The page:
Scott Morrison is full bottle on a Melbourne pub's offer to give free drinks to vaccinated punters.
Port Melbourne's Prince Alfred Hotel began offering complimentary pints of beer to jabbed-up drinkers last week when a pop-up vaccination centre opened across the road.
But the Therapeutic Goods Administration knocked it on the head because of rules about offering alcohol as an incentive to receive medicines.
The prime minister described the response as heavy-handed, indicating the decision would be reversed after Health Minister Greg Hunt intervened.
Mr Morrison said the regulator was doing its job but he wants more flexibility because of the pandemic.
"It's a sensible rule. But in these circumstances, the national interest is to get vaccinated," he told the Seven Network on Friday.
"The PA down there in Melbourne. Good on you for getting in behind the national effort. We'll get it sorted. Common sense will prevail. Cheers. Cheers to the PA."
Victorian Health Minister Martin Foley also backed the idea, saying the pub was around the corner from his office.
He also used the issue to have a dig at the prime minister.
"I'm glad the Prime Minister has established that Port Melbourne and Melbourne is part of the Commonwealth and that he's keen to make sure that incentives are real and tangible," Mr Foley said.
"I don't know why the TGA had that rule in place ... what we need is everyone vaccinated. And if PA's suggestion of a beer is going to help as part of that, then good on PA's."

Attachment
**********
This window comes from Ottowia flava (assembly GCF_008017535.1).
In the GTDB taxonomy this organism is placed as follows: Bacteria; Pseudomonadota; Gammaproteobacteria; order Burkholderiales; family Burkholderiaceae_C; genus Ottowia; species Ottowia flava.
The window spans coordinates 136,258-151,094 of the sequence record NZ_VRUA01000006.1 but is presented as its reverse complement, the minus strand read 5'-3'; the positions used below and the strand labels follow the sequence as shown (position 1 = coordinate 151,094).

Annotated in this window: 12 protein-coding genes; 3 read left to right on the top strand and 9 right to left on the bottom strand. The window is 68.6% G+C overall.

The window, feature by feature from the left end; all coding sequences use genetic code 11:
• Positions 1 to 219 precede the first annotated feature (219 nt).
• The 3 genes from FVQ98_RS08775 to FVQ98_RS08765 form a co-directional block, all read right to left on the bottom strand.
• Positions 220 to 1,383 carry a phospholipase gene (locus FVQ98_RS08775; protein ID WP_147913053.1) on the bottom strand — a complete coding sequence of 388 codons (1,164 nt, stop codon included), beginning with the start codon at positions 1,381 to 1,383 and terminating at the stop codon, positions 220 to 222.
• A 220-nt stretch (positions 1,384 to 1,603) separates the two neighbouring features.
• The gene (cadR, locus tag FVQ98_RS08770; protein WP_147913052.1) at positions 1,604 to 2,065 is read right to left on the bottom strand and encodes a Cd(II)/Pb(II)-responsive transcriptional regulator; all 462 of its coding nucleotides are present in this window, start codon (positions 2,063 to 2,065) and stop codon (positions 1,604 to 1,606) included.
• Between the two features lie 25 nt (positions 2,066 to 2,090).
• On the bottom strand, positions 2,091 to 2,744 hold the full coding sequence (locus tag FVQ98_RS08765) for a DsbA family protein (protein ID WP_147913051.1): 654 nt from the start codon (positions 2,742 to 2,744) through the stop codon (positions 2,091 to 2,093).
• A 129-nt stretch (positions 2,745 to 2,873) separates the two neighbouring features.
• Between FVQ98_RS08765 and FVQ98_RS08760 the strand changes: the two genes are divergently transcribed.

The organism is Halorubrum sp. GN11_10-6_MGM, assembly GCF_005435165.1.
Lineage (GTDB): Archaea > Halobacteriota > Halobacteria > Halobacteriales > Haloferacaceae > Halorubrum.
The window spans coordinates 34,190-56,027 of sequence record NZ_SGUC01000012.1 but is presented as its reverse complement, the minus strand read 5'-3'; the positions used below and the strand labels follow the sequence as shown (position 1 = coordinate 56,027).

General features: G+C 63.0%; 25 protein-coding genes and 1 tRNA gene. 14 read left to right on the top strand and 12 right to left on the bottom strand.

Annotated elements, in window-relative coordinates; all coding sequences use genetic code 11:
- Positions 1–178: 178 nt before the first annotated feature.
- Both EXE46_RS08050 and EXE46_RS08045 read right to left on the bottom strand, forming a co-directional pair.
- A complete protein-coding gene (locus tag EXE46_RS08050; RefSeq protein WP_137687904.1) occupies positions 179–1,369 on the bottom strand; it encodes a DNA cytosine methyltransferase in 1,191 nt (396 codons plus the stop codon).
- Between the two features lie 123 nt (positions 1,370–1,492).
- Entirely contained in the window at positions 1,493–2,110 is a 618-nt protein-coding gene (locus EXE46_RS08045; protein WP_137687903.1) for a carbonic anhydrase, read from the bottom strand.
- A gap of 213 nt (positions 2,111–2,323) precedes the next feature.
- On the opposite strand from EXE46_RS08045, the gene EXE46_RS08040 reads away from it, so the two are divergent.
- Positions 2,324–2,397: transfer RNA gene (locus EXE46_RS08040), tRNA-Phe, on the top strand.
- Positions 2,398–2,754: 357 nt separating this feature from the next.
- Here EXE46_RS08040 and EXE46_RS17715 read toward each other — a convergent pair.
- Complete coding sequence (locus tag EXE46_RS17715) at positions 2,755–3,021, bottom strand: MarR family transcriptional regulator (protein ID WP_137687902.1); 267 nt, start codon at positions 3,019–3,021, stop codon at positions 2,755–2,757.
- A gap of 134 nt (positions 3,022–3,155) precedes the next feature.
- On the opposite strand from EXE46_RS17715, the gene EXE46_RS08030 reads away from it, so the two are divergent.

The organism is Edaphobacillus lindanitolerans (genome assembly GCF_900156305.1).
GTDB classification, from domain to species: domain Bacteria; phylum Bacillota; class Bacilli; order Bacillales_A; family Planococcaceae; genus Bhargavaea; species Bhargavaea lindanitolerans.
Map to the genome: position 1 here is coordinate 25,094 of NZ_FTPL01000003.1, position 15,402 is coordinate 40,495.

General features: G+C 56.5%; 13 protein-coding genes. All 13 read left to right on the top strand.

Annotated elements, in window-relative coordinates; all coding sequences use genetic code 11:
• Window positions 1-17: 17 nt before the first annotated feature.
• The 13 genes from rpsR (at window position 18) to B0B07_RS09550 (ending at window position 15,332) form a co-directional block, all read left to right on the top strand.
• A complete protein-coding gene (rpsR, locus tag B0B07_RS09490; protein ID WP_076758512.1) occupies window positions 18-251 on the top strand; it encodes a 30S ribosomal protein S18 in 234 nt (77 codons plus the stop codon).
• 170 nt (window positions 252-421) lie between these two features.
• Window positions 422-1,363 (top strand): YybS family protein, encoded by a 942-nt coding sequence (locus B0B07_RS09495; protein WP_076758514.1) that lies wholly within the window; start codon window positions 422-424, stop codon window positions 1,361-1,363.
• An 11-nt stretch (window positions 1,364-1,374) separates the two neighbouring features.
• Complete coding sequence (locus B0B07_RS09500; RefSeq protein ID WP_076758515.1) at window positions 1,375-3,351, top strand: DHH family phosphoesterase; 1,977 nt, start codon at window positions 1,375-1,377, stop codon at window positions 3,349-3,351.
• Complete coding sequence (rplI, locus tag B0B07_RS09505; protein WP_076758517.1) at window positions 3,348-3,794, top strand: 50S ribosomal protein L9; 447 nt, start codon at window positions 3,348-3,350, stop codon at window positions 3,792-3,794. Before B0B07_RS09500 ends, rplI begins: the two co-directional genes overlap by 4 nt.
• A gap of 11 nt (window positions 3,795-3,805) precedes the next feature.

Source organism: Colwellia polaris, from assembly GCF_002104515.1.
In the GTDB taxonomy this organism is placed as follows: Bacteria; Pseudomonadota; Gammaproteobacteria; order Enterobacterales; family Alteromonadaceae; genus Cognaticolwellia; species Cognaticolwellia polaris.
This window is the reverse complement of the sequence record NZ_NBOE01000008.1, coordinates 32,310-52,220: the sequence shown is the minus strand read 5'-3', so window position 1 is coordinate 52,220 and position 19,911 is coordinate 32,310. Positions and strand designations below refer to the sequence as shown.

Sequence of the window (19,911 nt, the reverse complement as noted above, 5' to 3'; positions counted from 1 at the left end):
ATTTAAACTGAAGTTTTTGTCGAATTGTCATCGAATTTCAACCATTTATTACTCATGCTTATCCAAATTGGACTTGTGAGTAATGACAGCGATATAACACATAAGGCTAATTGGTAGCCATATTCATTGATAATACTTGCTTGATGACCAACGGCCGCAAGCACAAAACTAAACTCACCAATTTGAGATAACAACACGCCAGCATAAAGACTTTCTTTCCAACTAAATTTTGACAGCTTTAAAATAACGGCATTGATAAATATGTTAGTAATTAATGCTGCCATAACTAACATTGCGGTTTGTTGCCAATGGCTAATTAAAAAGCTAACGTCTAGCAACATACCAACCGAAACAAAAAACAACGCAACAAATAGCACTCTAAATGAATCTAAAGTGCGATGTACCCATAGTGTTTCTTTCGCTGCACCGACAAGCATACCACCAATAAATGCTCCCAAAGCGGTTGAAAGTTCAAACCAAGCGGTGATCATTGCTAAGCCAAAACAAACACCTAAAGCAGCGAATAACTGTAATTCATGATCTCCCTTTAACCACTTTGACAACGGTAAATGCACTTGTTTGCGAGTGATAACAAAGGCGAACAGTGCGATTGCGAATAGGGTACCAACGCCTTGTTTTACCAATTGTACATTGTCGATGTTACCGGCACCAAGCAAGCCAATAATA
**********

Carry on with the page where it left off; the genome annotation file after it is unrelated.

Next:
The Prince Alfred was offering patrons the option of a pint, wine or spirit after showing their COVID vaccination card.
Publican Tom Streater said the deal received a strong response before the TGA told him to stop the offer on Wednesday.
"If we've done our little bit to get a few more people vaccinated by raising awareness and providing an incentive I thought that was a pretty good outcome for us," he told 3AW radio.
Mr Streater said TGA staff were nice folks who were just doing their job.
"The TGA gave us a call and said there's a whole lot of guidelines that govern what you can and can't do to incentivise vaccination," he said.
In the United States, beer, lottery tickets and marijuana have been among the incentives used to drive up vaccination rates.